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Tutankhamun relic sells for £4.75m in London despite Egyptian outcry
[LONDON] A 3,000-year-old quartzite head of Egyptian "Boy King" Tutankhamun was auctioned off on Thursday in London despite a fierce outcry from Cairo.
Christie's auction house sold the 28.5-centimetre relic for £4,746,250 (S$8.1 million) at one of its most controversial auctions in years.
No information about the buyer was disclosed.
The famous pharaoh's finely-chiselled face - its calm eyes and puffed lips emoting a sense of eternal peace - came from the private Resandro Collection of ancient art that Christie's last parcelled off for £3 million in 2016.
But angry Egyptian officials wanted Thursday's sale halted and the treasure returned.
About a dozen protesters waved Egyptian flags and held up signs reading "stop trading in smuggled antiquities" outside the British auction house's London sales room.
"This should not be kept at home. It should be in a museum," Egyptian national Magda Sakr told AFP.
"It is history. It is one of our most famous kings," the 50-year-old said.
'STOLEN FROM KARNAK'
Former Egyptian antiquities minister Zahi Hawass told AFP by telephone from Cairo that the piece appeared to have been "stolen" in the 1970s from the Karnak Temple complex just north of Luxor.
"We think it left Egypt after 1970 because in that time other artefacts were stolen from Karnak Temple," Mr Hawass said.
The Egyptian foreign ministry had asked the UK Foreign Office and the UN cultural body UNSECO to step in and halt the sale.
But such interventions are rare and made only when there is clear evidence of the item's legitimate acquisition by the seller being in dispute.
Christie's argued that Egypt had never before expressed the same level of concern about an item whose existence has been "well known and exhibited publicly" for many years.
"The object is not, and has not been, the subject of an investigation," Christie's said in a statement to AFP.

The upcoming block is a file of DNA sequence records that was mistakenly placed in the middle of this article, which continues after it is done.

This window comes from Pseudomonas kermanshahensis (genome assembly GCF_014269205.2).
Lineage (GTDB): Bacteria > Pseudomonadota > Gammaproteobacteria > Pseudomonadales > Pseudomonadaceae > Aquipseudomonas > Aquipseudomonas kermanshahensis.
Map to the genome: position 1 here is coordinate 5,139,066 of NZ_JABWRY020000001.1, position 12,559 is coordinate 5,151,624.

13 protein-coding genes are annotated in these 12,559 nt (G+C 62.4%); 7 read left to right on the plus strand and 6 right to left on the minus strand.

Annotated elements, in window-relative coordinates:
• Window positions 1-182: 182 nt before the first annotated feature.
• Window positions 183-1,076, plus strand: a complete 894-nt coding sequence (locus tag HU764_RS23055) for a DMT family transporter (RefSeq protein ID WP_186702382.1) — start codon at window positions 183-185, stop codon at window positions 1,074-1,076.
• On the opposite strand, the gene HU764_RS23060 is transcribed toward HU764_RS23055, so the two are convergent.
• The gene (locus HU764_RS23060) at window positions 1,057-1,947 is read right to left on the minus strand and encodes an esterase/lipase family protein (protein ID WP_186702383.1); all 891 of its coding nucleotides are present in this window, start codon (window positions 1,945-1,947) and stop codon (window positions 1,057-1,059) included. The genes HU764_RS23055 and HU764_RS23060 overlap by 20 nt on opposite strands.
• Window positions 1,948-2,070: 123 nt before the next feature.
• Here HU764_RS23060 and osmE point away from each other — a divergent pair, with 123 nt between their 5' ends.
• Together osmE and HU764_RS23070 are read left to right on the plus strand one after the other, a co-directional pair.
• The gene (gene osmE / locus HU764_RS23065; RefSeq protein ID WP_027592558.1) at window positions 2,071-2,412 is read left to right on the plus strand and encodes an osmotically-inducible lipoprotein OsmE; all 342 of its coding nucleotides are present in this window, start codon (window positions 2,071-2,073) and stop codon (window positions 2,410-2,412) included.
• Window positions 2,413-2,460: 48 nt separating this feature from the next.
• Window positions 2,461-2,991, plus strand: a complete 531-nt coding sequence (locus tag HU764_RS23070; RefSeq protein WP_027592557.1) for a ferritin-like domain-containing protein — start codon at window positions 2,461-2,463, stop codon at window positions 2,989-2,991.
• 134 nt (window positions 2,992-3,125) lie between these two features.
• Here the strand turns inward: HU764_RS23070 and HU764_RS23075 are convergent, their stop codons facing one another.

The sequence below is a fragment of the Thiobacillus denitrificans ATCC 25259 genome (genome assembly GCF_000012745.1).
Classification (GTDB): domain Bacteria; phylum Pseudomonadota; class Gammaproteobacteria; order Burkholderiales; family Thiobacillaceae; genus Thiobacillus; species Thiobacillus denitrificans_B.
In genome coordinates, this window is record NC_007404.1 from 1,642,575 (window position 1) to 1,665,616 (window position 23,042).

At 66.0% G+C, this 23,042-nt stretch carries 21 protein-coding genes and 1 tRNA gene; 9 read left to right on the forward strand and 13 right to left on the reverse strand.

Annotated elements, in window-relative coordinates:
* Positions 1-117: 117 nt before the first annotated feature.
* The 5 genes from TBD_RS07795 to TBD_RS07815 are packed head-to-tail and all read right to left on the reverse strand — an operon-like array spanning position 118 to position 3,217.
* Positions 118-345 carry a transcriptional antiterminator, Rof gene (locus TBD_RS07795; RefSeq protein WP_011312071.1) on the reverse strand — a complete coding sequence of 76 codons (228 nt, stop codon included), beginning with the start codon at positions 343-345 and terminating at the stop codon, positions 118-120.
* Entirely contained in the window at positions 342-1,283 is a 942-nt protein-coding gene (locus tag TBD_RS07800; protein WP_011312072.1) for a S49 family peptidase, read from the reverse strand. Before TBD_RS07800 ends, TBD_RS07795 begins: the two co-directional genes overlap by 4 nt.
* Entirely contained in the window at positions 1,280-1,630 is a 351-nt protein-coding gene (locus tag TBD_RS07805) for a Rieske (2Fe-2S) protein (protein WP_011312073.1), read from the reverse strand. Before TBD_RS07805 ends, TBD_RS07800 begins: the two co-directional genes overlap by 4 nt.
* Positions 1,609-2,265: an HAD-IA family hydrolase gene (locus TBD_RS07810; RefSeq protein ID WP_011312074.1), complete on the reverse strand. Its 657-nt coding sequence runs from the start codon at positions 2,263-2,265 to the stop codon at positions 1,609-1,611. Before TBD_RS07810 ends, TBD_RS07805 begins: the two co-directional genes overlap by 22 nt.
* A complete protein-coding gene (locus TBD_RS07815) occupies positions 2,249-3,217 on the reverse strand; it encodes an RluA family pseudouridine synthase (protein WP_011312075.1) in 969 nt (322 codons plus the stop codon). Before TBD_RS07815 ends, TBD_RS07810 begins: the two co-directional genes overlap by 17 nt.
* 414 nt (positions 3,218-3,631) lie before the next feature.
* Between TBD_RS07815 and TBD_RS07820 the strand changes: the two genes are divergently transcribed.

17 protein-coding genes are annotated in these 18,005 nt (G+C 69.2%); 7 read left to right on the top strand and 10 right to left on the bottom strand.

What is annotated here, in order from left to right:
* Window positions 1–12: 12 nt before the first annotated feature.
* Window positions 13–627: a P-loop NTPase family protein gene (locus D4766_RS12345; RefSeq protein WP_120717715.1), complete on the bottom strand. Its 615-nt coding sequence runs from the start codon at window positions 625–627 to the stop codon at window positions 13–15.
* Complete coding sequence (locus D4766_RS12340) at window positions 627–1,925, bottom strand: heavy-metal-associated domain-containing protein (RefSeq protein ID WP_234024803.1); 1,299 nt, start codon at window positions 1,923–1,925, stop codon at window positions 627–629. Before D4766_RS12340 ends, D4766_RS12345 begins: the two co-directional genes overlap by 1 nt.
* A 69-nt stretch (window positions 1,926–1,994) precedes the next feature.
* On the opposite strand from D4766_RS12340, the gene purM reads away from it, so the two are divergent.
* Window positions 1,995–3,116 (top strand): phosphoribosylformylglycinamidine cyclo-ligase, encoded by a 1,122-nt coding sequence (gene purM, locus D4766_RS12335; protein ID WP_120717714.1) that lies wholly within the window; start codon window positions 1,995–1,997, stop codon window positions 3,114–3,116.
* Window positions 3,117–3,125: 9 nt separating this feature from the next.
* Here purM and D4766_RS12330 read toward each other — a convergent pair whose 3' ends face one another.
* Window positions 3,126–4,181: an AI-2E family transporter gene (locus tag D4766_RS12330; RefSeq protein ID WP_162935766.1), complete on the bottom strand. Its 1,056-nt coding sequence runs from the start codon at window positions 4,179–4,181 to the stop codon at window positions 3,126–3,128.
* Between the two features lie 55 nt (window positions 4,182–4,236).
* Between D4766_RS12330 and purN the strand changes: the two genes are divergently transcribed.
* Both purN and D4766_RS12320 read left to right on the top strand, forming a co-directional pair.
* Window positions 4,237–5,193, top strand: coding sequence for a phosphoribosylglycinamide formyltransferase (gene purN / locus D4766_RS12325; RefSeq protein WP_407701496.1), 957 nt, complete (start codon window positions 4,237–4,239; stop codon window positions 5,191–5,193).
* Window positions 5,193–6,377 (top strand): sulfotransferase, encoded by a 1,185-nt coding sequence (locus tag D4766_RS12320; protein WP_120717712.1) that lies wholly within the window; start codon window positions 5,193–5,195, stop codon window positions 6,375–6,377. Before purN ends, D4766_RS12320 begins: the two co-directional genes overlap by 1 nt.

The auction house has published a chronology of how the relic changed hands between European art dealers over the past 50 years.
Its oldest attribution from 1973-74 places it in the collection of Prince Wilhelm of Thurn and Taxi in modern-day Germany.
This account's veracity was called into doubt by a report from the Live Science news site last month suggesting that Wilhelm never owned the piece.
Wilhelm was "not a very art-interested person," his niece Daria told the news site.
A journalist and art historian who knew Wilhelm told Live Science site that the prince had no arts collection at all.
Tutankhamun is thought to have become a pharaoh at the age of nine and to have died about 10 years later.
His rule would have probably passed without notice were it not for the 1922 discovery by Britain's Howard Carter of his nearly intact tomb.
The lavish find revived interest in ancient Egypt and set the stage for subsequent battles over ownership of cultural masterpieces unearthed in colonial times.
Tutankhamun became commonly known as King Tut and made into the subject of popular songs and films.
International conventions and the British government's own guidance restrict the sale of works that were known to have been stolen or illegally dug up.
The British Museum has been wrangling for decades with Greece over its remarkable room full of marble Parthenon friezes and sculptures.
Egypt's own campaign to recover lost art gained momentum after numerous works went missing during the looting that accompanied former president Hosni Mubarak's fall from power in 2011.
Cairo has managed to regain hundreds of looted and stolen artefacts by working with both auction houses and international cultural groups.
But it was never able to provide evidence for the Tutankhamun bust being illegally obtained.
Christie's told AFP that it would "not sell any work where there isn't clear title of ownership".